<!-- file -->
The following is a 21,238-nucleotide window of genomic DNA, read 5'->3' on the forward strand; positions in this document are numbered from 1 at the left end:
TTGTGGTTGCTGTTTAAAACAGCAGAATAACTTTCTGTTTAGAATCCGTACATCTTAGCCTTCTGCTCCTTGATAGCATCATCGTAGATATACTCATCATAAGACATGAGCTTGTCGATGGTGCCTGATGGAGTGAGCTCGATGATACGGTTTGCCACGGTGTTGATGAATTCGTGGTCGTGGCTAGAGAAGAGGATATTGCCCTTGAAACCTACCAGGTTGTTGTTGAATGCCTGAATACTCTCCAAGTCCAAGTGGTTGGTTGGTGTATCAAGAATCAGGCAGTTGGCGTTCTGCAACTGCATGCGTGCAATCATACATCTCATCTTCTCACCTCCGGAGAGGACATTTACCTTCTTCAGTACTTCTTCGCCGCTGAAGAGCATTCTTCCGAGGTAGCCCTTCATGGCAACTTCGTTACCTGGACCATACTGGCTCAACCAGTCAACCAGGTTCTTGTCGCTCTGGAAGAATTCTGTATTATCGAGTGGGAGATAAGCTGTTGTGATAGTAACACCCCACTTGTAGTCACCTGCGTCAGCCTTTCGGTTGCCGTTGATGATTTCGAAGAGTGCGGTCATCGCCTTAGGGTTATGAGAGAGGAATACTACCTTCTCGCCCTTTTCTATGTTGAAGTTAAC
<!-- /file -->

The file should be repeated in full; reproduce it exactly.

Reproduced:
The following is a 21,238-nucleotide window of genomic DNA, read 5'->3' on the forward strand; positions in this document are numbered from 1 at the left end:
TTGTGGTTGCTGTTTAAAACAGCAGAATAACTTTCTGTTTAGAATCCGTACATCTTAGCCTTCTGCTCCTTGATAGCATCATCGTAGATATACTCATCATAAGACATGAGCTTGTCGATGGTGCCTGATGGAGTGAGCTCGATGATACGGTTTGCCACGGTGTTGATGAATTCGTGGTCGTGGCTAGAGAAGAGGATATTGCCCTTGAAACCTACCAGGTTGTTGTTGAATGCCTGAATACTCTCCAAGTCCAAGTGGTTGGTTGGTGTATCAAGAATCAGGCAGTTGGCGTTCTGCAACTGCATGCGTGCAATCATACATCTCATCTTCTCACCTCCGGAGAGGACATTTACCTTCTTCAGTACTTCTTCGCCGCTGAAGAGCATTCTTCCGAGGTAGCCCTTCATGGCAACTTCGTTACCTGGACCATACTGGCTCAACCAGTCAACCAGGTTCTTGTCGCTCTGGAAGAATTCTGTATTATCGAGTGGGAGATAAGCTGTTGTGATAGTAACACCCCACTTGTAGTCACCTGCGTCAGCCTTTCGGTTGCCGTTGATGATTTCGAAGAGTGCGGTCATCGCCTTAGGGTTATGAGAGAGGAATACTACCTTCTCGCCCTTTTCTATGTTGAAGTTAAC